Apology or courts: Imam accused of IS support responds

Apology or courts: Imam accused of IS support responds
A British Muslim cleric accused of sympathising with the Islamic State group has vowed to take court action against his influential critics.
3 min read
21 April, 2016
Gani was accused of supporting IS by the British prime minister [Twitter Siluman Gani]
A London-based imam accused of being an Islamic State group supporter by critics including British Prime Minister David Cameron and BBC journalist Andrew Neal will take his case to the courts, it has emerged.

Suliman Gani - who described the ordeal as "a smear on my good name" - has promised to set the record straight via the legal system unless he receives an apology.

The otherwise little-known Muslim community leader unexpectedly made headline news this week when he was accused of being a sympathiser with the Syria and Iraq-based extremist group by the British TV presenter and the prime minister.

David Cameron was branded a racist after he accused a Labour Party London mayoral candidate - Sadiq Khan - of associating with Gani, earlier this week.

During a parliamentary debate, Cameron accused Khan - himself a Muslim and MP - of appearing at several events alongside the imam who "supports IS".

"If we are going to condemn not just violent extremism but also the extremism that seeks to justify violence in any way, it is very important that we do not back these people and we do not appear on platforms with them," Cameron told the House of Commons. He added that he is "concerned" about Khan.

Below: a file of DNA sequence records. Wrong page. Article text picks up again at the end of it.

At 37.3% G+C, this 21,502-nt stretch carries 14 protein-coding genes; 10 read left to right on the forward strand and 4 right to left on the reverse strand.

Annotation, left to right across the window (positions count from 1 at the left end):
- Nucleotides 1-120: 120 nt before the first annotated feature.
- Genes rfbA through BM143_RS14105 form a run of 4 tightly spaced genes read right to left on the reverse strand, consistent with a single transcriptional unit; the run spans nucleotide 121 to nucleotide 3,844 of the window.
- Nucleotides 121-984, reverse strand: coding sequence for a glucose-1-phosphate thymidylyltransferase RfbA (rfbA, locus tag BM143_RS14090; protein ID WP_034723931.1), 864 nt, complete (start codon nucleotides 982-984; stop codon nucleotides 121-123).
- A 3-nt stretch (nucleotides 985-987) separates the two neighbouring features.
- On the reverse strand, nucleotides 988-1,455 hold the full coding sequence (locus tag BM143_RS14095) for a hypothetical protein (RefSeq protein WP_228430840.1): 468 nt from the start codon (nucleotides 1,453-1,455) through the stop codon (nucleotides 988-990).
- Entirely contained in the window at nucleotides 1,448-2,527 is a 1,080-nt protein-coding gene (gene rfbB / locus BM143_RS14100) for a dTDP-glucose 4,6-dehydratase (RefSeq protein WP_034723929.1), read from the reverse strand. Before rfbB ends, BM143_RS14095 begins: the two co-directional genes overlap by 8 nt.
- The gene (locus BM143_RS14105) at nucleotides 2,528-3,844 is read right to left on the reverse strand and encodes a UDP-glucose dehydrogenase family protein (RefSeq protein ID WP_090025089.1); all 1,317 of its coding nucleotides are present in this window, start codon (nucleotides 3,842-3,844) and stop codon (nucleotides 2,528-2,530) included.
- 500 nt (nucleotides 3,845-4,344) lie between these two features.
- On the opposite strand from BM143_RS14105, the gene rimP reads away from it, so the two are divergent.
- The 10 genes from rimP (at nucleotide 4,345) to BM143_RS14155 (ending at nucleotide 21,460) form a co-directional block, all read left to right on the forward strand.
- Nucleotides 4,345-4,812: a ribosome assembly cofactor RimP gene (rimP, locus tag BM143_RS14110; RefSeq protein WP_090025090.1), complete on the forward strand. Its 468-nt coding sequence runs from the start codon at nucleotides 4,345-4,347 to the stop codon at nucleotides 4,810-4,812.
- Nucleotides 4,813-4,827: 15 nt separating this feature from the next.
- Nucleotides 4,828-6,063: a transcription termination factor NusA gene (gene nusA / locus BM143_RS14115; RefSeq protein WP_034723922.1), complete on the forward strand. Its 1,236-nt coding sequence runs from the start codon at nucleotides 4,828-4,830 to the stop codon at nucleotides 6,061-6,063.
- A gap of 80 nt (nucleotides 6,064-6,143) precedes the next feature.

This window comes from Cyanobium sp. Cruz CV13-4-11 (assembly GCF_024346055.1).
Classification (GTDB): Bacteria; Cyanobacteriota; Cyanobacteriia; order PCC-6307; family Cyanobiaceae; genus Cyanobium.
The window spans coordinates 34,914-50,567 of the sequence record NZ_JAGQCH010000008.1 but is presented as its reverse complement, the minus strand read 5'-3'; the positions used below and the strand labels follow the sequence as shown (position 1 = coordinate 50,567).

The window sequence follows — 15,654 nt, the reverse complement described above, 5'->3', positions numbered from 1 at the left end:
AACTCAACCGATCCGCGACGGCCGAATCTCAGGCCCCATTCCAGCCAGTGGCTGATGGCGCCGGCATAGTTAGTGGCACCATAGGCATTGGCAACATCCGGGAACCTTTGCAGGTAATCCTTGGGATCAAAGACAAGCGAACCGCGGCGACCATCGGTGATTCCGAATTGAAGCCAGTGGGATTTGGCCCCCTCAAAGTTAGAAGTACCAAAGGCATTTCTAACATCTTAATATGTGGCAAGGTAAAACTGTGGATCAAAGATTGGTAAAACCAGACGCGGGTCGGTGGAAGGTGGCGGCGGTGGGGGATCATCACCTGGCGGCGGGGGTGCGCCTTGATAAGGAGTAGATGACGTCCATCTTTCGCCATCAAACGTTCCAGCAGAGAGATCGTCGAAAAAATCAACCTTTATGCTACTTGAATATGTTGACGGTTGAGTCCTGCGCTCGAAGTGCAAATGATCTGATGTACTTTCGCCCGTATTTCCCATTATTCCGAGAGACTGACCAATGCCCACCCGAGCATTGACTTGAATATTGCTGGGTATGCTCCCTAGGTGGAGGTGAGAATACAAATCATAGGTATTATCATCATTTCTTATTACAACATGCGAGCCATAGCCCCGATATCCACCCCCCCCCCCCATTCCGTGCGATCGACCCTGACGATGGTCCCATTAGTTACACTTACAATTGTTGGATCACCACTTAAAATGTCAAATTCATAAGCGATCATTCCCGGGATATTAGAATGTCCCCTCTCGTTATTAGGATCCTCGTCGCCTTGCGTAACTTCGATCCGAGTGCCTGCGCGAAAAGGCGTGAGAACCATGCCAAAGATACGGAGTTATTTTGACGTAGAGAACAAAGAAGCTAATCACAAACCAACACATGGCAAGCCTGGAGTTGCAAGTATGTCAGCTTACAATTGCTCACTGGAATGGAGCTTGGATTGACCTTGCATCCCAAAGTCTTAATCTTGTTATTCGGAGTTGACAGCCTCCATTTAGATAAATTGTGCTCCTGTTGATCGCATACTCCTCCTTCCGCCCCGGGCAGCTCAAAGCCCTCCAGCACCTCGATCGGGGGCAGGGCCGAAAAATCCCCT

The remarks were met with outbursts by Labour MPs who shouted "racist" at Cameron while Labour party leader Jeremy Corbyn described them as "disgraceful".

Khan accused the Conservatives of running a "nasty, dog-whistling campaign that is designed to divide London's communities".

An unverified Twitter account run by the south London imam urged Cameron to "retract his comments" and suggested "this is defamation at its highest level".

In a statement posted onto the social media platform, Ghani said he is "totally" opposed to the "so-called Islamic State" which he views as a terrorist organisation.

"As an imam and community leader, I have campaigned against the evils of IS to my fellow Muslims and to others in the community.

"This matter is now in the hands of my lawyers and I intend to take it forward through to them," he said, acknowledging Cameron's parliamentary privilege which protects him from being sued for comments made in the House of Commons.

Sadiq Khan - a former government minister and human rights lawyer - is favourite to win the 5 May mayoral election.

The outburst by the PM is likely to backfire and damage the campaign for fellow Conservative Party candidate Zak Goldsmith. 

Professor Tony Travers, a politics expert at the London School of Economics (LSE), said that Khan was "clearly a modern, progressive Muslim" and that opponents risked a "backlash" by raising issues which touched on his religion.